November 9, 2016
The decision by the UK electorate to leave the European Union has created widespread uncertainty in almost all areas of law, with employment law particularly affected. A large amount of present UK employment law has its base in EU law, which means a withdrawal from the EU could result in UK employment rights no longer being guaranteed by the EU. This leaves both employees and employers in a state of flux and uncertainty, and the approach that has thus far been taken by the government appears to have been driven, to a very large degree, by a desire to create a sense of continuity. Both the Prime Minister Theresa May and Secretary of State for Exiting the European Union, David Davis, have repeatedly sought to offer reassurances that the rights of workers will remain largely unchanged post-Brexit. Given the political situation, however, it is entirely possible that this may end up being simple rhetoric rather than a deliverable result.
The mechanism which the government has devised to undertake the complexities of the legislative landscape once Article 50 has been triggered will see little change in the immediate aftermath of Brexit. Furthermore, the forces within the party which helped drive the move towards EU withdrawal still carry momentum. Emboldened by the somewhat unexpected Brexit vote and determined to procure as hard a version of that Brexit as possible on the back of this, one would speculate that the leading advocates of leaving the EU would look upon a radically revamped employment law as a highly positive outcome. EU driven employment law has long been seen, in such quarters, as a barrier to business and its growth.
These positions must be kept in mind when considering the likely effect of the Great Repeal Bill, the instrument through which the government intends to deal with the legislative fall-out following EU withdrawal. The bill, which was announced in October 2016 and will be enacted at the very moment at which Brexit becomes a reality – two years after Article 50 has finally been triggered – is planned to have a dual purpose. The first will be the repeal of the European Communities Act (ECA) 1972, but it is the second effect that will impact employment law. When the Great Repeal Bill comes into force, all current EU legislation will be enshrined in UK law, leaving the government free to repeal, retain or amend individual aspects of that law at their leisure. The irony is that the ‘repeal’ bill will, in effect, be a continuity bill, ensuring that nothing changes in terms of employment law, at least in the short to medium term. Thus, the Great Repeal Bill was designed by the government to satisfy the demands of the pro-Brexit lobby in strictly symbolic terms (since the bill won’t actually be enacted until after the UK leaves the EU, the repeal of the ECA will be strictly cosmetic), at the same time as avoiding the legislative chaos likely to result following a total repeal of EU legislation.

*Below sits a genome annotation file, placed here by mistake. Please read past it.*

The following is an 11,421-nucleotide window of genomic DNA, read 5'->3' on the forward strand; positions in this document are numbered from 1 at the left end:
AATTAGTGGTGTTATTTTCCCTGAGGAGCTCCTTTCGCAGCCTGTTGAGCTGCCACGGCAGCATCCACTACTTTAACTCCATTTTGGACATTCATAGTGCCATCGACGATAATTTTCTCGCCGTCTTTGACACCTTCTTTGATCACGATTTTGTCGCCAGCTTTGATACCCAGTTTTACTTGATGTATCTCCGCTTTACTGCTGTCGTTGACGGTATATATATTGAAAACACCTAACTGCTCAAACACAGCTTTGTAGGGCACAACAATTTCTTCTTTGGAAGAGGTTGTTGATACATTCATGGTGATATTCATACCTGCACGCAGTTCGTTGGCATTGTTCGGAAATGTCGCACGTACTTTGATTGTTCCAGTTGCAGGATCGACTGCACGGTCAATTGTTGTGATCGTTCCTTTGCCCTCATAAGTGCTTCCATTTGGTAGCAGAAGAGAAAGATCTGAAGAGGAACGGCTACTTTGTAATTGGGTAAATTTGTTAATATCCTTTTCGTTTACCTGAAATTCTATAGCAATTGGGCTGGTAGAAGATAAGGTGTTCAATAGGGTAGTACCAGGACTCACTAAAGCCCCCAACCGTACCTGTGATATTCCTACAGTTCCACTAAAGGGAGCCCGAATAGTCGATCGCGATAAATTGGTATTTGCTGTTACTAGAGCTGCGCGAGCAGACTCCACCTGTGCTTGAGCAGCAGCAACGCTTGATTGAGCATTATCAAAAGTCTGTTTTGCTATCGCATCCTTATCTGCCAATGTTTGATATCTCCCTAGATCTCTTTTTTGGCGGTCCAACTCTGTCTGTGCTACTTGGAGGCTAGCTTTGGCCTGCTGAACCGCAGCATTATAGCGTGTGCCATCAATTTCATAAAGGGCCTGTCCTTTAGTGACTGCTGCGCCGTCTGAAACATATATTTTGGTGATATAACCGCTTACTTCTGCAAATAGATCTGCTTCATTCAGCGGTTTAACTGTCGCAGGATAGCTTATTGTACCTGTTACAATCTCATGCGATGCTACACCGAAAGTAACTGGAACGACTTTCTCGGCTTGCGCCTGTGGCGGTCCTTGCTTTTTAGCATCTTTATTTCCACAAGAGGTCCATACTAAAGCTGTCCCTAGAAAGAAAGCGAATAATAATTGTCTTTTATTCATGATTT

There are a number of issues which are likely to impinge upon the effectiveness of this plan, a couple of which will be discussed here. The first of these is the previously discussed input of heavily pro-Brexit voices likely to be pushing for a swift repeal of what they regard as unnecessary EU laws – likely to include employment rights. The latest voice to join this chorus belonged to Grant Shapps, former chairman of the Conservative Party, who called for a “sunset clause” to be included in the bill, meaning that any laws emanating from the EU would automatically be removed from UK law after a period of 5 years.
The second issue is the High Court decision taken on 3rd November 2016, ruling that the government does not have the power to begin exit negotiations from the EU without parliamentary approval. The Government intends to appeal to the Supreme Court, meaning that the full ramifications of this ruling remain to be seen. Given, however, that the government seems determined to maintain executive control over as much of the process as possible, it seems certain that to force a shift in this approach is at the same time likely delaying the triggering of Article 50 itself.
This latest development would seem to primarily impact employment law in the following ways: the process of change is likely to be slowed, and the stances of those on both sides of the debate appear to be hardening further. These could be seen both in the immediate aftermath of the ruling, and in the following days in the press. What remains clear is that, for the short to medium term, little will change in the field of employment law. In the longer term, it will be the politics and ideology driving either a hard or soft Brexit that will determine the final impacts of the referendum result on the field.
Michael Farrelly is a solicitor specialising in employment law at Excello Law